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Author Topic: Asking why you were not chosen  (Read 7946 times)

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Another Sarah

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Re: Asking why you were not chosen
« Reply #30 on: April 02, 2014, 07:18:28 AM »
Don't wait until you don't get the job. At the end of the interview ask, "Is there anything that stands out to you that makes you think I might not be the right fit for this job?"

It gives you a chance to address any issues or questions.

As a recruiter that would irritate me being put on the spot like that.   Particularly if there is more than one interviewer and I want to confer with them on our thoughts first.   Realistically I'm not going to end an interview with a negative so they're going to end up with a generic positive answer anyway, particularly if I haven't had the opportunity to compare them to other candidates yet, it's just too soon to know for sure.
I think it's good advice but not the best wording - a recruitment consultant once advised me to ask at the end of my interview "do you have any reservations?" or "is there anything you're not sure about that I can elaborate on" and it has been great advice for me. They might give some feedback at that point but more importantly it gives you a second chance to respond to any concerns they have in a positive way or re-answer any questions they were less than satisfied with.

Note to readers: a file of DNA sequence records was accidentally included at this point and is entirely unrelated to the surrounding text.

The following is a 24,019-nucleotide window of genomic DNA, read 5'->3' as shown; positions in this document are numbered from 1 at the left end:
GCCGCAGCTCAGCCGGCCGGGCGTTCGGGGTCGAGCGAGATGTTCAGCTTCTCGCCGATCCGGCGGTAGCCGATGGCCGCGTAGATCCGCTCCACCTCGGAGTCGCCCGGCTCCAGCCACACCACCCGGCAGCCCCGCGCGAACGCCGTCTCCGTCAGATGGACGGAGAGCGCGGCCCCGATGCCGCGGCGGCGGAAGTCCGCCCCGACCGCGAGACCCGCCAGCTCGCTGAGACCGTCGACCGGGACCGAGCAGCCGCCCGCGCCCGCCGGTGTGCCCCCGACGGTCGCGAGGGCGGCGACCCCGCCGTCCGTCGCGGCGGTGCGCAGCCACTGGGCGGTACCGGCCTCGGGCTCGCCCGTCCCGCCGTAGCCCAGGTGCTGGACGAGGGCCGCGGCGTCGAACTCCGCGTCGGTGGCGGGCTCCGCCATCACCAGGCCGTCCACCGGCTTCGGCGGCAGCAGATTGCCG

Library Dragon

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Re: Asking why you were not chosen
« Reply #31 on: April 07, 2014, 01:01:24 AM »
Much better wording, thanks.  It's the general idea of opening up the conversation so that you (general) can address concerns. 

Honestly, I've never had an interviewee ask any variation of this.  It came up in a discussion with a friend who works in HR for a big dog NASA contractor.  He interviews a lot of engineers and gives them an opprtunity to get beyond the check list of qualifications. 

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